This verse presents a gap in the succession of kings and Matthew's genealogy. Jehoshaphat reigned twenty-five years in Jerusalem (II Chron. 20:31); his son, Jehoram, reigned eight years (II Chron. 21:5). The genealogy then skips to Uzziah, omitting three kings: Ahaziah, the youngest son of Jehoram, who reigned only one year (II Chron. 22:1, 2); Joash, who reigned forty years (II Chron. 24:1); and Amaziah, who reigned twenty-nine years (II Chron. 25:1). In between Ahaziah and Joash, Athaliah, the queen mother, reigned six years (II Chron. 22:12). This verse thus covers a period of one hundred nine years.  

The omission of these kings involves neither deception nor error, but probably reflects a Jewish convention that was loath to give their names in the succession of the kings of Judah, because of their connection with the house of Ahab. Jehoshaphat, the king of Judah, made affinity with Ahab, king of Israel, by marrying his son, Jehoram, to Athaliah, Ahab's daughter (II Chron. 18:1; 21:6).[3] Ahab and his wife Jezebel were unparalleled in wickedness among the rulers of Israel, even persecuting the prophets and Elijah (I Kng. 18:13). God thus said he would cut off the house and posterity of Ahab (I Kng. 21:21; II Kng. 9:8). When, therefore, Jehu executed judgment upon the house of Ahab, Ahaziah was slain also (II Kng. 9:27, 28; II Chron. 22:7-9). And because the iniquity of the fathers is visited upon the children unto the third and fourth generation of those that hate the Lord (Ex. 20:5), the names of Joash and Amaziah apparently are blotted from memory also.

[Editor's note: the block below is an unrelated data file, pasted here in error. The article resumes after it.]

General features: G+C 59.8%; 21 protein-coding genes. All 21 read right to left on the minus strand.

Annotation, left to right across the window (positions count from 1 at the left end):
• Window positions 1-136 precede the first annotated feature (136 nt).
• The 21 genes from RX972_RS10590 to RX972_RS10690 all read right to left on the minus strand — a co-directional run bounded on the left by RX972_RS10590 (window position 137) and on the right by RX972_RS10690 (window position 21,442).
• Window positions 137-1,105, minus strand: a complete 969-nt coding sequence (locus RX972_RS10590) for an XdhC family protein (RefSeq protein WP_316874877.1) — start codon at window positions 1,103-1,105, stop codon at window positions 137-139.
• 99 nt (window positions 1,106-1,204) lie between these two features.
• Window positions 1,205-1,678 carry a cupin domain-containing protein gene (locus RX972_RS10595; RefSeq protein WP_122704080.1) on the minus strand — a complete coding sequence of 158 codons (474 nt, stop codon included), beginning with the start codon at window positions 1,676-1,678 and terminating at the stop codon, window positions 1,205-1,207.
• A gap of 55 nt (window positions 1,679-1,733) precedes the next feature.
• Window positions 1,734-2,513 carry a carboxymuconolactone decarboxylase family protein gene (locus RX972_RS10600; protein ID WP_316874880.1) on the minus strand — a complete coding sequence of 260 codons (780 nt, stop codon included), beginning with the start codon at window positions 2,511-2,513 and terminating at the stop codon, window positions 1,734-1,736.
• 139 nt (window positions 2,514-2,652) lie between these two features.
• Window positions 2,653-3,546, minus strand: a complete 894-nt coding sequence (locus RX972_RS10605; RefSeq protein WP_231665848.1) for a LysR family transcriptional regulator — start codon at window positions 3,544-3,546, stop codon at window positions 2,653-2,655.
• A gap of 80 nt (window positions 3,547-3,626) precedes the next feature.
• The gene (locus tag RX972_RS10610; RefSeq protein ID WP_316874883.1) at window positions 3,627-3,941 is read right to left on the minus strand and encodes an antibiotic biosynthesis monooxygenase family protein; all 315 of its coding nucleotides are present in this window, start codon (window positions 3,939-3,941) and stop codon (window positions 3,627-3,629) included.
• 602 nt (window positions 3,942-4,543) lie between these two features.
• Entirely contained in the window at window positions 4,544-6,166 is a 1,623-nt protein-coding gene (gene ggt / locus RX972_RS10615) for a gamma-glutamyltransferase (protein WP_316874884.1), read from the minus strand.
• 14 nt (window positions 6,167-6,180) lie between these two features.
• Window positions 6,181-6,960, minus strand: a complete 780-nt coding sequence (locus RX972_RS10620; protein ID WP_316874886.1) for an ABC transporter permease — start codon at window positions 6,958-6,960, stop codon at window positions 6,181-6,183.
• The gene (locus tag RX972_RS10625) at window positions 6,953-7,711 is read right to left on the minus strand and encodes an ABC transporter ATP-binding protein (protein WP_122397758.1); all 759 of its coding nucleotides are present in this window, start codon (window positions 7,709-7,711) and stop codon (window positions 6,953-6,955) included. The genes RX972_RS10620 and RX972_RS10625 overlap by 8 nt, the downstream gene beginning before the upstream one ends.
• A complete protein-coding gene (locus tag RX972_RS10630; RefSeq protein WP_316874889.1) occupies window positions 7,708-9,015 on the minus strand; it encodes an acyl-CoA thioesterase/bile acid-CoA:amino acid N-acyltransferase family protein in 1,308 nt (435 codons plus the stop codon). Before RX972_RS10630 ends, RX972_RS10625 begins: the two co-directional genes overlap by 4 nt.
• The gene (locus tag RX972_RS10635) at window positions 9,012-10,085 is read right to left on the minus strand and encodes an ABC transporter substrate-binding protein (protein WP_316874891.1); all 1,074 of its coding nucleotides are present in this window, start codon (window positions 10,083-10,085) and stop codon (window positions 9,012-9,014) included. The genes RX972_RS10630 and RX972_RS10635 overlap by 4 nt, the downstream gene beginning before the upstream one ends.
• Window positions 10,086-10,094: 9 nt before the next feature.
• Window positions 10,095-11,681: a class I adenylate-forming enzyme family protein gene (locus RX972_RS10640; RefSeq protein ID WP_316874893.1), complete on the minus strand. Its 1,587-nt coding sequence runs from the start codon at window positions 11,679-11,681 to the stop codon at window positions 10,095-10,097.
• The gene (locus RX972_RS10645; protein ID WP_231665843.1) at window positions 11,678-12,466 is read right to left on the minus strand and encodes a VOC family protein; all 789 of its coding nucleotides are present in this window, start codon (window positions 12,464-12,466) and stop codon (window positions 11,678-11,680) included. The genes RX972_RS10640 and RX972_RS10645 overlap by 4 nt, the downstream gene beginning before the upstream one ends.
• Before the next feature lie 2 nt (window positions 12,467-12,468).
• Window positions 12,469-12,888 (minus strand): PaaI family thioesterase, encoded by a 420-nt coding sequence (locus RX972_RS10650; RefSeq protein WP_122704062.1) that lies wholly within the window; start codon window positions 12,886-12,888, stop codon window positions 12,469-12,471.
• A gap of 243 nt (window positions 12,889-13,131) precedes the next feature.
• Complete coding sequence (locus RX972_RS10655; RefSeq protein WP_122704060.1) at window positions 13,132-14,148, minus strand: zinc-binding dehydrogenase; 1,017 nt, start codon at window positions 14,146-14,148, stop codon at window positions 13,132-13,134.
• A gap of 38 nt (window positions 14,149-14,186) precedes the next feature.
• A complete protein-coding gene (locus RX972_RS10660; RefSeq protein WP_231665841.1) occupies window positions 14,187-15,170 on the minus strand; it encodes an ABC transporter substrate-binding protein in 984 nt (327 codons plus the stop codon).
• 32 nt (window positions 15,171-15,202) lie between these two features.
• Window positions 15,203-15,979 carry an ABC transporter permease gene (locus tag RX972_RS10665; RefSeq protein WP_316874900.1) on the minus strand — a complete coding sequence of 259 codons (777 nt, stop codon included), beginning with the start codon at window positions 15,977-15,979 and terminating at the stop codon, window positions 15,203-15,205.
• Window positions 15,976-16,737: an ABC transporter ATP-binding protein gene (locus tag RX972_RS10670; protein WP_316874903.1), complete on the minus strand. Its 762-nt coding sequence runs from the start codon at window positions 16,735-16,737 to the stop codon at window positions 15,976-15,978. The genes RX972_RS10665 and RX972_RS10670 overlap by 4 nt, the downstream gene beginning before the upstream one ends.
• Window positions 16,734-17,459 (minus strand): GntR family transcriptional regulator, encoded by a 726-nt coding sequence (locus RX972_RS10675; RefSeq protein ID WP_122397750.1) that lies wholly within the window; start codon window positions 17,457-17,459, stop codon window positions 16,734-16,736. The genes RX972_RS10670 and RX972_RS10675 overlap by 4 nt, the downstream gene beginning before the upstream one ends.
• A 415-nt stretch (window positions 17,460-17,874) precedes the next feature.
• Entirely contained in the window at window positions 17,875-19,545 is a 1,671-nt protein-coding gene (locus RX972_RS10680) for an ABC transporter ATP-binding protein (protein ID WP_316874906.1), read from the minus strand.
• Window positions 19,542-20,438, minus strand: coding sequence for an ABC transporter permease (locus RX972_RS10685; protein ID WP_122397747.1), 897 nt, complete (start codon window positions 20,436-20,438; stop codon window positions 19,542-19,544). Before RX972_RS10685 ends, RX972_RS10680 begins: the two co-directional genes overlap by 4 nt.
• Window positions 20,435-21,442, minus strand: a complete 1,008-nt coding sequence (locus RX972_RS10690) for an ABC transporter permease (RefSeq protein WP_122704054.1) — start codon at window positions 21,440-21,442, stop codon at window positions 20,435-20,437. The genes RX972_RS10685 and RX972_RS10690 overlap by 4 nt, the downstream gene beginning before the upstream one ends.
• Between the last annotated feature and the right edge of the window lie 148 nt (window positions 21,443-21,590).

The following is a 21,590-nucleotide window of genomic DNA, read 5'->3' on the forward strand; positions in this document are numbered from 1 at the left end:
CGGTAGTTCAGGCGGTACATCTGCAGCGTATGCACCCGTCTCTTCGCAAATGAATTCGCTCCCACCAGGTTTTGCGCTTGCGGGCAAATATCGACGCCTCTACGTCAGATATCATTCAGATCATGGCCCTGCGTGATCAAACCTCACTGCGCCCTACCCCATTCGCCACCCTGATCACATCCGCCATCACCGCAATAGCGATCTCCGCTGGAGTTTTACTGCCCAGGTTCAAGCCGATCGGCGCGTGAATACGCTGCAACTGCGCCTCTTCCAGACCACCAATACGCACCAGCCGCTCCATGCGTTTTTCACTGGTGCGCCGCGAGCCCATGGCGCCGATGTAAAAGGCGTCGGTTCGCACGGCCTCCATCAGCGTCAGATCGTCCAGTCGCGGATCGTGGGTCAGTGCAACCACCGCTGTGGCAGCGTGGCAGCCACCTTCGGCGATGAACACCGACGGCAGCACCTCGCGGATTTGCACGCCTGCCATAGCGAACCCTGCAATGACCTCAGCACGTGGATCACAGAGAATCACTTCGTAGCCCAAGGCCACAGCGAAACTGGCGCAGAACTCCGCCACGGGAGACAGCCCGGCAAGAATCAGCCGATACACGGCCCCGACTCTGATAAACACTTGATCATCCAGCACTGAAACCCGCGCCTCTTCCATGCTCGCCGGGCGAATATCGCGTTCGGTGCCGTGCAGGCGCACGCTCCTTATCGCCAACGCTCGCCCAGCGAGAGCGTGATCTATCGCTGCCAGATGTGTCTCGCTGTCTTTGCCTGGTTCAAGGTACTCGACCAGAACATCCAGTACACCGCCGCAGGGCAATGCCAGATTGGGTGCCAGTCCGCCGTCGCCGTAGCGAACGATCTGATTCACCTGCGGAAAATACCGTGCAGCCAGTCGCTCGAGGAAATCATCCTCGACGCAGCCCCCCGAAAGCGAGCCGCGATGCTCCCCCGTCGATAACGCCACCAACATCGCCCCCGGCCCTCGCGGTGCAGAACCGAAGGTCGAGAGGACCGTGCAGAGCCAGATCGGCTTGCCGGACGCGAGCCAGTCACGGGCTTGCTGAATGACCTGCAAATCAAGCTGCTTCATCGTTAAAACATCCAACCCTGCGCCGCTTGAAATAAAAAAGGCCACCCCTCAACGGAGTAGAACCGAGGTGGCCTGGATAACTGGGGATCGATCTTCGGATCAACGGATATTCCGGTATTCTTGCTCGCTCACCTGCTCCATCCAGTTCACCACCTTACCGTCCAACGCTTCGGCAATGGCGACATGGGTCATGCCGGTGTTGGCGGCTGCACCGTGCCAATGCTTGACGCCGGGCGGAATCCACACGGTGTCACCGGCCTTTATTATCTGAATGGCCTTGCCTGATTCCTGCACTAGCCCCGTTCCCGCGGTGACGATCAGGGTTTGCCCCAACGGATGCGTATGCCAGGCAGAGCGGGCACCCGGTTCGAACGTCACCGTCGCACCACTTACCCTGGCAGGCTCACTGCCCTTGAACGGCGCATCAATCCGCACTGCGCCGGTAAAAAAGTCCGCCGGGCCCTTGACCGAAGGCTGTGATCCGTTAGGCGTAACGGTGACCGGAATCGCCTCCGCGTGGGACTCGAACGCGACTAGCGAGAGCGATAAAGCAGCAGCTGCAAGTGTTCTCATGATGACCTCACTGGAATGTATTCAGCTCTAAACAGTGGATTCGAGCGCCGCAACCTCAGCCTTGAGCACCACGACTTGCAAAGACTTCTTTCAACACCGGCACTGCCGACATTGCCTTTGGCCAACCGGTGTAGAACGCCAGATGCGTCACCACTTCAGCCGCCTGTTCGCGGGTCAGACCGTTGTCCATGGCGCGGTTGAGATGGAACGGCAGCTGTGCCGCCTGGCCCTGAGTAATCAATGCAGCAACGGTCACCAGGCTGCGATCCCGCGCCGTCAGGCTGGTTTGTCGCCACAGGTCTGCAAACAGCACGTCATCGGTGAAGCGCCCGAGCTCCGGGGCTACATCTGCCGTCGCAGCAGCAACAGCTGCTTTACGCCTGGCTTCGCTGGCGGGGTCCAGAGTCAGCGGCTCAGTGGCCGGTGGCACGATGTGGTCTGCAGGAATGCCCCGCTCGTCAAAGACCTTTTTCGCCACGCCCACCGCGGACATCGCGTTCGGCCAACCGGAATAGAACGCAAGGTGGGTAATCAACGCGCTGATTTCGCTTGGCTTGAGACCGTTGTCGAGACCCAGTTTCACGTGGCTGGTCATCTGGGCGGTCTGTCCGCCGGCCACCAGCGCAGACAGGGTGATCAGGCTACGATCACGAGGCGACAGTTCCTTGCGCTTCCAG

9 - And Ozias begat Joatham; and Joatham begat Achaz; and Achaz begat Ezekias.  

Ozias is the Greek spelling of Uzziah; Uzziah reigned fifty-two years (II Chron. 26:3). Jotham reigned sixteen years (II Chron. 27:1). Ahaz reigned sixteen years (II Chron. 28:1), and Hezekiah reigned twenty-nine years (II Chron. 29:1). This verse thus spans the period of one hundred thirteen years. It was during the reigns of these kings that Isaiah prophesied (Isa. 1:1), and we first read of the Assyio-Babylonian invasions. In the sixth year of Hezekiah, the ten northern tribes were carried in captivity by the Assyians (II Kng. 17:1, 6; II Kng. 18:9, 10). The Assyrians also invaded Judah and took many of the fenced cities, but when they attempted to besiege Jerusalem, they were smitten by the Lord and one hundred eighty-five thousand Assyrians died of the plague (Isa. 37:36). It was during the reign of Ahaz that the prophecy of the virgin birth of the Savior was made (Isa. 7:14; cf. Matt. 1:23). It is sometimes supposed that this prophecy had Hezekiah as it immediate, historical object, but this cannot be. Hezekiah was twenty-five when he began to reign, following his father's reign of sixteen years. Hence, Hezekiah was fully nine years old when Ahaz obtained the kingdom. Isaiah's prophecy of a child yet to be born therefore cannot refer to Hezekiah. However, as the prophecy does appear to have had an immediate, historical application relevant to the invasion of Judah and Jerusalem by Rezin, king of Syria, and Pekah, king of Israel, as a sign that the Lord would deliver Judah (Isa. 7:1-9; cf. II Kng. 16:5), the better view is that Isaiah's child was in immediate in view (cf. Isa. 8:3, 18; see also comments at v. 23).